The second of James Ellroy's LA Quartet novels to be adapted for the screen. Starring Josh Hartnett, Scarlett Johansson and Hilary Swank.

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THE BLACK DAHLIA

Los Angeles, 1947. Assigned to solve the murder of “the Black Dahlia”, an aspiring Hollywood starlet, two cops, Leland “Lee” Blanchard (Aaron Eckhart) and “Bucky” Bleichert (Josh Hartnett) find themselves succumbing to various erotic obsessions – with the dead girl, wealthy heiress Madeleine Linscott (Hilary Swank) and Lee’s girlfriend, former call-girl Kay Lake (Scarlett Johansson). The second of James Ellroy’s LA Quartet novels to be adapted for the screen, almost a decade after Curtis Hanson’s triumph with LA Confidential, The Black Dahlia boasts a similar visual Žlan – a meticulous evocation of its period, all sharp suits and sleek sedans and bad-girl pouts. Yet it’s a very different film than its predecessor.
Ellroy’s source novel is based on a true story: the brutal murder, in 1947, of movie starlet Betty Short, which became one of the most notorious unsolved murders in Hollywood history. Ellroy’s own mother was strangled in 1958, and the author has explicitly drawn connections between the tragic, violent deaths of these two women. De Palma, a surgeon’s son, with a taste for the lurid and a mile-wide streak of cruelty in him that rivals his hero Hitchcock, clearly riffs on this shocking, sensationalist material.
The film revels in Ellroy’s evocation of a corrupt, seedy and venal post-war LA, where everyone’s on the make, constantly hustling, whatever the cost. The opening sequence finds soldiers beating up civilians, cops piling in to take a pop at both sides, blows seemingly exchanged for the sheer, hell of it. This is a lawless town, devoid of any moral centre.

Hanson’s film benefited from the onscreen pairing of Russell Crowe and Guy Pearce, whose brute intensity and physical presence Aaron Eckhart and Josh Hartnett initially appear to struggle in vain to equal. Eckhart acquits himself well enough, but as his obsession with the murdered girl sends him into paranoia and madness, he retreats from the narrative – which focuses instead on the romantic relationships between Hartnett and co-stars Scarlett Johansson and Hilary Swank. On face value, their performances seem stilted, but you sense that De Palma is playing subtly, artfully, with the hyper-stylised melodramas of film noir standards like Mildred Pierce or Kiss Me Deadly.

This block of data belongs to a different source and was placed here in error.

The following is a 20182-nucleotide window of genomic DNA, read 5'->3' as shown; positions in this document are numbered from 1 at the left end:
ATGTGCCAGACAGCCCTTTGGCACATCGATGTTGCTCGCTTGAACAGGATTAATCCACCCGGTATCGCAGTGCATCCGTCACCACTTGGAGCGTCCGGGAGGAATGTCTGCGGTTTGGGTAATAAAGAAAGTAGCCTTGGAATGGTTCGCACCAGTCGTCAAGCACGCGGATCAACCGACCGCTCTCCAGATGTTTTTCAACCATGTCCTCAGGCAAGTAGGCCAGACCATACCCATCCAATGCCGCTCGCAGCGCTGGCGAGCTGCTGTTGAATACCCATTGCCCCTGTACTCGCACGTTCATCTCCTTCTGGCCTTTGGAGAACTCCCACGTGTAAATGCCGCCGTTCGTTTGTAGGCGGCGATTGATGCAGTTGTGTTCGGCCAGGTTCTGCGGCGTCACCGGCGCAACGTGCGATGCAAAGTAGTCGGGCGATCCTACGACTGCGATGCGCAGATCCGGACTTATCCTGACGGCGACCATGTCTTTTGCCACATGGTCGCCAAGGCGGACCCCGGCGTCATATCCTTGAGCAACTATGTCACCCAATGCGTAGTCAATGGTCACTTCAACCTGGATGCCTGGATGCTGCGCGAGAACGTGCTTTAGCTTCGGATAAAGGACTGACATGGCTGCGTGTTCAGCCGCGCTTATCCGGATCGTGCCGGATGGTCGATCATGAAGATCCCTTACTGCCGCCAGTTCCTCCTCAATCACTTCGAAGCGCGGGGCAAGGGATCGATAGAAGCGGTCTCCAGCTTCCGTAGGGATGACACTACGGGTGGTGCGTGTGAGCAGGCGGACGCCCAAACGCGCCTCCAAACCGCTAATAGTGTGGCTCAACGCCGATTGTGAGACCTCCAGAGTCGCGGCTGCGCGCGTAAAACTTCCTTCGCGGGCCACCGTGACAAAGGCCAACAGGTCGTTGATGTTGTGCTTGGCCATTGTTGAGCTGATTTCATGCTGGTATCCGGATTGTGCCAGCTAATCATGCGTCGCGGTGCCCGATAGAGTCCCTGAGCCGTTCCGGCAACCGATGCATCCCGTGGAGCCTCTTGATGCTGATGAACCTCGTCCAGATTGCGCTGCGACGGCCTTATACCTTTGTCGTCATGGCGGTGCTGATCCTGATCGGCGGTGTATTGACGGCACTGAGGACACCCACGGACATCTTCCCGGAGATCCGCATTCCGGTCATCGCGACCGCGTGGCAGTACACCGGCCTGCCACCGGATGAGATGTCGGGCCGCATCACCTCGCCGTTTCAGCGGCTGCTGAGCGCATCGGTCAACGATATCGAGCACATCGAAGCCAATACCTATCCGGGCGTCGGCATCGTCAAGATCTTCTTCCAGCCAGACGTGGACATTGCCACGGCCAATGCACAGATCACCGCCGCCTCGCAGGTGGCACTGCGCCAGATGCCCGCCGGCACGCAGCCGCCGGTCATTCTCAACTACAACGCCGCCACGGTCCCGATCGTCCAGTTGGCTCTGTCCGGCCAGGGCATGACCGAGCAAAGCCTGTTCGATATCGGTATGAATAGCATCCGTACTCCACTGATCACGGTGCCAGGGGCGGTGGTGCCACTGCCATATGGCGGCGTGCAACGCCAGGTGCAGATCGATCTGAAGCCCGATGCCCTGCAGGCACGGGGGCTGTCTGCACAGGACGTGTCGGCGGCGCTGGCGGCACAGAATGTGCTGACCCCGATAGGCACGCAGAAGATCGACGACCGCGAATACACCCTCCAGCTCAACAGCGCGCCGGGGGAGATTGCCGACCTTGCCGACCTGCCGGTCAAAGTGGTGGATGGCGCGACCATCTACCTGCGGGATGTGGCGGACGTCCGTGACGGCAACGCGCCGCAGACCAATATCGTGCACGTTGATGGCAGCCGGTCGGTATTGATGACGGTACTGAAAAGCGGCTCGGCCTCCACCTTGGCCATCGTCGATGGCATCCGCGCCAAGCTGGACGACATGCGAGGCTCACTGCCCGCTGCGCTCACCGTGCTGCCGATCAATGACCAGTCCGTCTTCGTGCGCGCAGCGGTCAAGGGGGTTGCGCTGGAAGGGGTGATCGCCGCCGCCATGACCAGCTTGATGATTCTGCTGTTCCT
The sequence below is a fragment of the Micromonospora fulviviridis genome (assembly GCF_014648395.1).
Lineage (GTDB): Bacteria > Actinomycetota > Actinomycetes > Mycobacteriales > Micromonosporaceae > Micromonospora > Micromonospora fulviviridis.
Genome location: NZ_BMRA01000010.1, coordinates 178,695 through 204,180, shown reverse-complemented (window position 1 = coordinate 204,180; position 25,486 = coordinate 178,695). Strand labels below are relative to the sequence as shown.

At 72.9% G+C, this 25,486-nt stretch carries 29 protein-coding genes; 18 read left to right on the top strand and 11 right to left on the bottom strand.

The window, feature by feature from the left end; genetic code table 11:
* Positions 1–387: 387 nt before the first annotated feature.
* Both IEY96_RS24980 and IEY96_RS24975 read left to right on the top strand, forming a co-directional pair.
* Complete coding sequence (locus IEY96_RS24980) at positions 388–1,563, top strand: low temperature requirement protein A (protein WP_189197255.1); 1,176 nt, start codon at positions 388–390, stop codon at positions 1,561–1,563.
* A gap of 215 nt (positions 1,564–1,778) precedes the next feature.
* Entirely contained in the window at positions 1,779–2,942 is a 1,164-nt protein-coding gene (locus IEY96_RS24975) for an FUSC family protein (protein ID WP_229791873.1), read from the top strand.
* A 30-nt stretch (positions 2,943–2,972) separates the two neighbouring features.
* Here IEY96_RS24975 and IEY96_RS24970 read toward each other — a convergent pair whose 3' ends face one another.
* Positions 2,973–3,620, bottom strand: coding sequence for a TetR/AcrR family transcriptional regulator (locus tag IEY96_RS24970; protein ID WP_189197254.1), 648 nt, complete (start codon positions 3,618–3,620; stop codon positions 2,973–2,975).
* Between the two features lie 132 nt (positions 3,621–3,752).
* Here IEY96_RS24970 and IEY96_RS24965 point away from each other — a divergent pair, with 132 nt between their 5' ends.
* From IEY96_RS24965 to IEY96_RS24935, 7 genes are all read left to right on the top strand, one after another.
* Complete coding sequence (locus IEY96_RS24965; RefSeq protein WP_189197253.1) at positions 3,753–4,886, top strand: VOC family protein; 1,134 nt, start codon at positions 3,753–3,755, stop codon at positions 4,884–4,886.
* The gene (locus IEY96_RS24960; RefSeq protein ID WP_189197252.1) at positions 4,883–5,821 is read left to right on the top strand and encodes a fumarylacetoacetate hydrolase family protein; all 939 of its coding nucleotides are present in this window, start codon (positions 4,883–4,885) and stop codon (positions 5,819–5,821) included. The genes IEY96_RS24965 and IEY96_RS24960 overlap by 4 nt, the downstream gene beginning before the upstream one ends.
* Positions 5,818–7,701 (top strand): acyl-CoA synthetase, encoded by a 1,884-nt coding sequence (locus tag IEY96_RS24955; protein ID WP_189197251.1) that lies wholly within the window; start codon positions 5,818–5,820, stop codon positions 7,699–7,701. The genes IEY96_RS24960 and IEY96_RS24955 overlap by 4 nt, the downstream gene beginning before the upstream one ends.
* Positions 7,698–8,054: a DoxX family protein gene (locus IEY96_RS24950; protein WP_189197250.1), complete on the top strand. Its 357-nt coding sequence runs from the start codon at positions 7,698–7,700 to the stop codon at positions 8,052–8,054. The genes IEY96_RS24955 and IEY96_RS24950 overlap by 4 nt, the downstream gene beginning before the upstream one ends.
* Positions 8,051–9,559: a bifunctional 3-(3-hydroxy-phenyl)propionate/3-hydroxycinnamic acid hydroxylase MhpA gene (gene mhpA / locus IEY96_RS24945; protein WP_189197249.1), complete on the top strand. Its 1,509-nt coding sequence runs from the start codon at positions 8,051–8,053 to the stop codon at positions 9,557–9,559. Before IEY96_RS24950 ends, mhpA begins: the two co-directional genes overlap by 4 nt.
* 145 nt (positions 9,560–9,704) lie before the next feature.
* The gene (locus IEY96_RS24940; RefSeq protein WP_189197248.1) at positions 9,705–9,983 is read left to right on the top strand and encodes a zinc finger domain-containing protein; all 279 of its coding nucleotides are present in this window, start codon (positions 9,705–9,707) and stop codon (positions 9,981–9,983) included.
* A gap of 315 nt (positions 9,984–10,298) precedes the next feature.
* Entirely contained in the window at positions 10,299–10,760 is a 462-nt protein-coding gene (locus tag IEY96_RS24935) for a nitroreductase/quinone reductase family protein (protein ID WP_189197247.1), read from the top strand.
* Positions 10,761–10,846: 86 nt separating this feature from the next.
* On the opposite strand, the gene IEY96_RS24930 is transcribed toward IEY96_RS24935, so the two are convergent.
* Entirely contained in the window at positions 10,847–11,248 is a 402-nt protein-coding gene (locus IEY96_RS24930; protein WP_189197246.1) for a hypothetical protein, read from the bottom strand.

Arguably, the performances aren’t necessarily the chief draw here. In a recent onstage interview at the Edinburgh Film Festival, De Palma admitted that his primary interests these days, as a director, are visual: the onscreen exploration of certain images and sequences, the resolution of various spatial challenges. The influence of Hitchcock has left him with an unrivalled compositional sense, one that’s apparent in this film’s major set-pieces – notably, a crane shot that manages to encompass, in a single take, both a messy shootout in a tenement, and the simultaneous discovery, a block away, of the murdered Black Dahlia; and a breathless race up a staircase (and subsequent fatal plummet to earth) which the director invests with all the flashy virtuosity of Vertigo. De Palma’s homage to noir classics occasionally seems intrusive: Bucky’s first meeting with the Linscott family, for example, sees the film shift abruptly, and inexplicably, into the first-person – a nod (for those in the know) to Robert Montgomery’s 1947 Chandler adaptation The Lady In The Lake.

There’s a distinct sense of exaggeration and artifice here – scenes lit as if back-projected, props (newspapers, in particular) ever-so-slightly too large. Not for nothing did legendary critic Pauline Kael once describe De Palma as having “the wickedest baroque style in American cinema”. Strict realism, here, isn’t the point. As befits a mystery set in the space between the dream factory of Hollywood and the sordid reality of LA, this is a movie – and we’re never for a moment allowed to forget it.

JOANNA DOUGLAS